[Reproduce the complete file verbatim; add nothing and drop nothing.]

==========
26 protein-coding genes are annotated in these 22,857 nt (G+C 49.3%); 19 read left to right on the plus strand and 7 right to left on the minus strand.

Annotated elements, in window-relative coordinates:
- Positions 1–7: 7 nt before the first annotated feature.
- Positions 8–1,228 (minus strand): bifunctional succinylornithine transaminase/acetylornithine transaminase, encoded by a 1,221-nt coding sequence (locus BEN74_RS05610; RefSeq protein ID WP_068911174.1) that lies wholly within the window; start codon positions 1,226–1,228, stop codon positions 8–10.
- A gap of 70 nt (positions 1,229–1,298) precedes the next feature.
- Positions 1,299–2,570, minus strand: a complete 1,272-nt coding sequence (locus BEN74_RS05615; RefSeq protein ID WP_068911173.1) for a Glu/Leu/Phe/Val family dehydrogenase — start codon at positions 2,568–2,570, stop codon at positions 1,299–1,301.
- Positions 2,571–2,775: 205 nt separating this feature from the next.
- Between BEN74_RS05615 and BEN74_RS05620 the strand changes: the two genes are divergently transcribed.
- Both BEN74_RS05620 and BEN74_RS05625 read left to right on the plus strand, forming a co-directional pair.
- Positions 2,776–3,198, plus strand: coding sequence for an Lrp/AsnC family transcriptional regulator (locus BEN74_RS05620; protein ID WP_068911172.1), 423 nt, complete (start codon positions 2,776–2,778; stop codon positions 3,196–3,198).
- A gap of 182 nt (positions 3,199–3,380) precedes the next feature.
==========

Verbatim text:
26 protein-coding genes are annotated in these 22,857 nt (G+C 49.3%); 19 read left to right on the plus strand and 7 right to left on the minus strand.

Annotated elements, in window-relative coordinates:
- Positions 1–7: 7 nt before the first annotated feature.
- Positions 8–1,228 (minus strand): bifunctional succinylornithine transaminase/acetylornithine transaminase, encoded by a 1,221-nt coding sequence (locus BEN74_RS05610; RefSeq protein ID WP_068911174.1) that lies wholly within the window; start codon positions 1,226–1,228, stop codon positions 8–10.
- A gap of 70 nt (positions 1,229–1,298) precedes the next feature.
- Positions 1,299–2,570, minus strand: a complete 1,272-nt coding sequence (locus BEN74_RS05615; RefSeq protein ID WP_068911173.1) for a Glu/Leu/Phe/Val family dehydrogenase — start codon at positions 2,568–2,570, stop codon at positions 1,299–1,301.
- Positions 2,571–2,775: 205 nt separating this feature from the next.
- Between BEN74_RS05615 and BEN74_RS05620 the strand changes: the two genes are divergently transcribed.
- Both BEN74_RS05620 and BEN74_RS05625 read left to right on the plus strand, forming a co-directional pair.
- Positions 2,776–3,198, plus strand: coding sequence for an Lrp/AsnC family transcriptional regulator (locus BEN74_RS05620; protein ID WP_068911172.1), 423 nt, complete (start codon positions 2,776–2,778; stop codon positions 3,196–3,198).
- A gap of 182 nt (positions 3,199–3,380) precedes the next feature.